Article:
A technological breakthrough in the fight against Parkinson’s disease has the potential to change the lives of millions of sufferers the world over. Researchers from the UK have invested a new device that allows protein therapy to be administered deep into the brains of Parkinson’s patients, spurring regrowth of the brain cells damaged by the debilitating condition.
A series of tubes and catheters are inserted into the brain and connected to a port positioned behind the patient’s ear. Once a month, glial cell line-derived neurotrophic factor (GDNF) is carefully administered by doctors via the port, in order to allow the essential protein to travel quickly to the internal regions of the brain.
The system has now been trialed six times by British doctors and intend to expand the research to a further 36 Parkinson’s sufferers in order to continue their research.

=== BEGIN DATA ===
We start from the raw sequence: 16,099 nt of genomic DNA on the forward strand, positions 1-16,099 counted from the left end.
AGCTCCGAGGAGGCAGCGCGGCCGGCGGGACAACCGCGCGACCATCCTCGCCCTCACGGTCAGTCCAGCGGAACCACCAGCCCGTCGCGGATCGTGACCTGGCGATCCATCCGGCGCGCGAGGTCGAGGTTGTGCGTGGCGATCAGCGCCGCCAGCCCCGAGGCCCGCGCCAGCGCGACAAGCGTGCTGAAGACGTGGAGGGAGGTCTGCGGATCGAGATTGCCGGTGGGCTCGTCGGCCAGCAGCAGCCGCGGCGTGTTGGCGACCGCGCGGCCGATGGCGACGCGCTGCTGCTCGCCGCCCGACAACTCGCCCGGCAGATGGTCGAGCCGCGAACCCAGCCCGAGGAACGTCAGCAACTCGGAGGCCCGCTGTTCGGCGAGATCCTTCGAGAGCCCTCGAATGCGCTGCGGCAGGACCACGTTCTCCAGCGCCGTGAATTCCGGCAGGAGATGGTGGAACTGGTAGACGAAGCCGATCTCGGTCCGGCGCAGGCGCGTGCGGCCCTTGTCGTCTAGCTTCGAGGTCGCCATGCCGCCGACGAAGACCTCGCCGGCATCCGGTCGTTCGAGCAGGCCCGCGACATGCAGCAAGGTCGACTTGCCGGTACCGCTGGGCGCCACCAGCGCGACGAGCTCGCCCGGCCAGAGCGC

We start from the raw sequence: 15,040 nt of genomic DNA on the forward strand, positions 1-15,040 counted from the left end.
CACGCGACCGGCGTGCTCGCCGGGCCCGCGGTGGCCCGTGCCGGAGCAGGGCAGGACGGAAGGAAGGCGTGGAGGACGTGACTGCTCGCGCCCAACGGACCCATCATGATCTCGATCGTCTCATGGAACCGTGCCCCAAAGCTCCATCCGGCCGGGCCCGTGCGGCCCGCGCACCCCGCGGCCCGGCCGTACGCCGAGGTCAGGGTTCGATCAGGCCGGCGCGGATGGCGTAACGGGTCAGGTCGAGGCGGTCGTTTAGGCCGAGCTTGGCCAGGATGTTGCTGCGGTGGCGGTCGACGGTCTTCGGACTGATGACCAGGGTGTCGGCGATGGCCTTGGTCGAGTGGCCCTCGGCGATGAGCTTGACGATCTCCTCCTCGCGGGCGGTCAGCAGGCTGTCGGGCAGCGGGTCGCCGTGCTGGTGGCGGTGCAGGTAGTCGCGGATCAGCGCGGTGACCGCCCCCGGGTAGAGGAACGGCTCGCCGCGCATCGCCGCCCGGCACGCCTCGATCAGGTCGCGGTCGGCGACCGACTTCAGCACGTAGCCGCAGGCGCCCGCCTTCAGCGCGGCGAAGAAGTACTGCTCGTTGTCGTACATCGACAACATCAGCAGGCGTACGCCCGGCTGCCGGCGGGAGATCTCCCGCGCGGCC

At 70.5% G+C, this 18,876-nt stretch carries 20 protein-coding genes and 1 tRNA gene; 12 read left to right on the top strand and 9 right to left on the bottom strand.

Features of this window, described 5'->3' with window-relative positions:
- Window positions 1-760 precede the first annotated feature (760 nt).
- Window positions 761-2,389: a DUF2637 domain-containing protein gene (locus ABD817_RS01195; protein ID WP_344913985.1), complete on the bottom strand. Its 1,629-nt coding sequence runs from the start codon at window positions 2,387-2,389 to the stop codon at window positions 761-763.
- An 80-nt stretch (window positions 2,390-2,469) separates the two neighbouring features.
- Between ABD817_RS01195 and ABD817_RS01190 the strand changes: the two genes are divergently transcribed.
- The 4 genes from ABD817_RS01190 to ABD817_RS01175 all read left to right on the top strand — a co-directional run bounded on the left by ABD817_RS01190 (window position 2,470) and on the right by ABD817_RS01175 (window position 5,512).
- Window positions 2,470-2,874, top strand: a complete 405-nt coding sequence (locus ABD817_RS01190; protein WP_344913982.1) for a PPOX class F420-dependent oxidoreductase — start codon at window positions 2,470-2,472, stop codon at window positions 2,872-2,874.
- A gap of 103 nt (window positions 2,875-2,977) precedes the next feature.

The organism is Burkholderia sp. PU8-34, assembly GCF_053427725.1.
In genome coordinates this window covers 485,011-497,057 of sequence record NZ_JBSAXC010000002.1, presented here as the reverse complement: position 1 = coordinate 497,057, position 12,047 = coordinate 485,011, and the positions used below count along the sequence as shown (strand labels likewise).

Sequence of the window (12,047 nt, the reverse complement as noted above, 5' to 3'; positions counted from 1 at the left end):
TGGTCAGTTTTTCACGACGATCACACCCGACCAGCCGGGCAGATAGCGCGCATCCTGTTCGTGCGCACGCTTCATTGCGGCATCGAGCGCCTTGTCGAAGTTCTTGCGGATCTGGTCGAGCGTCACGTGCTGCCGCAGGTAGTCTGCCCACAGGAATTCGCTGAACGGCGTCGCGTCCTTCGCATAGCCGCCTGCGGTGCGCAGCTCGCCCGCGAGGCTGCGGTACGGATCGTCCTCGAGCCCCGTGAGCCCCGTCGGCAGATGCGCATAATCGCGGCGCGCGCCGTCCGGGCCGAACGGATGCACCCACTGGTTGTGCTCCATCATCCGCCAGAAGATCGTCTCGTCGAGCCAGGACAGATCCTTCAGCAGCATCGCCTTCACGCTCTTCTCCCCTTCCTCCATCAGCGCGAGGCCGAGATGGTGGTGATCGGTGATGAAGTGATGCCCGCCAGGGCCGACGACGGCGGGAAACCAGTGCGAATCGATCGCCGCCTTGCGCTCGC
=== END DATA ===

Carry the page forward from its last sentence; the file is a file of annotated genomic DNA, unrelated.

“For years, the potential of GDNF as a treatment for Parkinson’s has remained one of the great unanswered research questions,” said Parkinson’s UK research director Dr Kieran Breen.
“This new study will take us one step closer to finally answering this question once and for all,”
“We believe GDNF could have the potential to unlock a new approach for treating Parkinson’s that may be able to slow down and ultimately stop the progression of the condition altogether,”
“Currently there are very few treatments available for people with Parkinson’s and none capable of stopping the condition from advancing.”
Parkinson’s disease affects the lives of hundreds of thousands of Americans, with life-changing symptoms that include tremors, slow movement, stiffness and serious disability.
Speaking with Sky News in the UK, Frenchay Hospital’s Professor Steven Gill who led the research stated that: “If this technology proves to be safe and reliable … it has huge applications across neurological diseases, not only for treating neurodegenerative diseases like Alzheimer’s and Parkinson’s, but also brain tumors and other conditions.”